Remembering Helen Bailey

Our young blogger Charlotte writes about the impact the late author Helen Bailey had on her life.

Over the past few weeks, you’ve probably heard a lot about children’s author Helen Bailey in the news. She disappeared in April last year, and, last Thursday, her partner was found guilty of her murder. During her disappearance and the discovery of her body, the media focused very much on the facts of the murder; detailed descriptions of how she died could be found in every article about the case, as well as a morbid focus on the last few years of her life, after her husband drowned in 2011 and she met her murderer online on a bereavement page for widows. Helen was portrayed in the media as a woman doomed to a miserable life and a dreadful death from the outset: she is Helen the murder victim, not Helen the author.

Most of the articles about the case did acknowledge her writing career, but they tended to home in on a new venture Helen took towards the end of her life. After the death of her husband, Helen began a blog called Planet Grief, dedicated to writing about her new life as a widow. The blog ensured that she shot to new prominence as a voice for thousands of widows in Britain. Naturally this does merit a significant mention in any biography of Helen; however, her original fame as a writer of children’s and teen fiction was less likely to be permitted a major section in a newspaper article. Helen Bailey has been defined as a hero of the widow community, which is undoubtedly true, but I think she deserves to be remembered for so much more than the path her life took when it was struck by tragedy. I loved Helen Bailey’s Electra Brown series when I was in my early teens and so, without wanting to comment much about the case itself, I would like to pay my own tribute to Helen.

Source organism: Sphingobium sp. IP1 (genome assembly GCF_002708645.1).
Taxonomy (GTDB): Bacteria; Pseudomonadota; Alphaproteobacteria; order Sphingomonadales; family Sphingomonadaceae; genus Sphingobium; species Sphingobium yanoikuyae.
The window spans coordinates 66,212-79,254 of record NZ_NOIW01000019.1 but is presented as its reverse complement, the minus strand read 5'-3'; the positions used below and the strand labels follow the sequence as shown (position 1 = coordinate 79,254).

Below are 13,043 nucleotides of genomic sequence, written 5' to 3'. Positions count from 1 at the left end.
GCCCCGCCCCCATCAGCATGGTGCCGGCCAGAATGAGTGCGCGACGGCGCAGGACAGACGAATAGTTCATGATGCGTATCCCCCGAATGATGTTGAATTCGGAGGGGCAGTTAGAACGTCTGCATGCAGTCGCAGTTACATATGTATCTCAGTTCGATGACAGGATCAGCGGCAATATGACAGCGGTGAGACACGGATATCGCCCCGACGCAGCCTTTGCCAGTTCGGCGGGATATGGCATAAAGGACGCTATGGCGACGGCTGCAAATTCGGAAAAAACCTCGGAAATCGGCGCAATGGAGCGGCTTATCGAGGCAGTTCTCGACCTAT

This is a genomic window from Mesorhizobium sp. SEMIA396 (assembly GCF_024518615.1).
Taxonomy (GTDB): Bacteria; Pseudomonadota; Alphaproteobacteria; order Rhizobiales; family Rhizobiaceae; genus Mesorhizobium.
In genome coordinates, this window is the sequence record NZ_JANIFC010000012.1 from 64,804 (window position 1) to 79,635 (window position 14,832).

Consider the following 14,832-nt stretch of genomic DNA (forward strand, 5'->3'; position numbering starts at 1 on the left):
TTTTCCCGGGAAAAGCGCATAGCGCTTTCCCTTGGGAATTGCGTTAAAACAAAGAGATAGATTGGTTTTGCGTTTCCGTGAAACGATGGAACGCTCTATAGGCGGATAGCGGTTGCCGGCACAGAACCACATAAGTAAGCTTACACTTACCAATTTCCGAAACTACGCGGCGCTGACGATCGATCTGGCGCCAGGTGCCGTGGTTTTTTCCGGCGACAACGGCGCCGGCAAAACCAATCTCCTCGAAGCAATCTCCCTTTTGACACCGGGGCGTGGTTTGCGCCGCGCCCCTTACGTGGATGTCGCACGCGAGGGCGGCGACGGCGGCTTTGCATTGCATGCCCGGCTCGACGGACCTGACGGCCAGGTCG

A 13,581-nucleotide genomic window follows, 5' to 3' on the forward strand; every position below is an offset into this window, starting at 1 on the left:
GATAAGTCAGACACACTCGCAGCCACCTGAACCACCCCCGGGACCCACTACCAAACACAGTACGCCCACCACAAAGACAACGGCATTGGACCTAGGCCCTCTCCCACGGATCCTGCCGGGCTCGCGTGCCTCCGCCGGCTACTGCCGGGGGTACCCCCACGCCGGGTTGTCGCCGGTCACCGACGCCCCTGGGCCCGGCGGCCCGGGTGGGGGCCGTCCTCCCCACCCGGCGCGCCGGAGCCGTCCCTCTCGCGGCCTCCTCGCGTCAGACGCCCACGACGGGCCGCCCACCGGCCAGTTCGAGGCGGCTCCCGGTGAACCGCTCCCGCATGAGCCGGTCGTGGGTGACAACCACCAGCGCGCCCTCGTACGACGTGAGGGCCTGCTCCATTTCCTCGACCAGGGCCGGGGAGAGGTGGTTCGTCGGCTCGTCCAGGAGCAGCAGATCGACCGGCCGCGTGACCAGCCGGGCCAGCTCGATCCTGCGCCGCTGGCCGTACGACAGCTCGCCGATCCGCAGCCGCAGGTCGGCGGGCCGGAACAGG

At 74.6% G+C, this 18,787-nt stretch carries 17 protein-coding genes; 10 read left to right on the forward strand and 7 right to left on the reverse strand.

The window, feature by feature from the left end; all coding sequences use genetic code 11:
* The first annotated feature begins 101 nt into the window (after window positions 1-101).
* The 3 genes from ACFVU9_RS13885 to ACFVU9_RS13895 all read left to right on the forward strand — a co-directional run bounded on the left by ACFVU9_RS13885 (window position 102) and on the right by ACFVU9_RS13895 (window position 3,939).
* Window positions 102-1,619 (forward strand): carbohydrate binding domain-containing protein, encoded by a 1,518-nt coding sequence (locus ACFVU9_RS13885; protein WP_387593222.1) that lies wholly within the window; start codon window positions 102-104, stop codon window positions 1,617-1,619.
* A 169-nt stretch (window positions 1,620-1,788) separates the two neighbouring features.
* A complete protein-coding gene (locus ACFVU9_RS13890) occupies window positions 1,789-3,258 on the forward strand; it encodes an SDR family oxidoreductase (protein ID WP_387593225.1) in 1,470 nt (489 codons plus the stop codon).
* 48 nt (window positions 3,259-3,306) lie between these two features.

Helen’s genius as a comedian, especially when dealing with difficult issues, is particularly noticeable in her novels for teenagers, especially in the Electra Brown series. Quite apart from being some of the funniest books I had ever read, they helped accompany me through some of my most difficult years in secondary school. Electra Brown consists of five books, and is about the life of a teenage girl who hates her name and pretty much everything else about herself, but still manages to find solace in life’s trivial matters, such as “How far can you get a piece of melted cheese to stretch without it breaking?” (Book 2, “Out Of My Depth). Her disastrous escapades with her friends and crushes make for hilarious reading, and her typically teenage insecurities are especially comforting to read for angst-ridden teens.

Electra became more than a character from a book to me – she became like a reliable friend who could always be trusted to make me laugh, even when both the social and academic aspects of school threatened to overwhelm me. Every time I delved into one of the books it was like Electra was saying “you think your life is hard – try having my school, my teachers, my friends.”

In short, Helen: I am not a widow. I did not know you personally. I never met you. My comments about how you affected my life would not attract the most “sad faces” on Facebook, because I have no uplifting stories or anecdotes worthy of hundreds of “shares”. But I loved your writing, and that’s enough for me. Through your books and blogs, your poignant, cynical, and hilarious voice still exists and always will. I will miss you a great deal.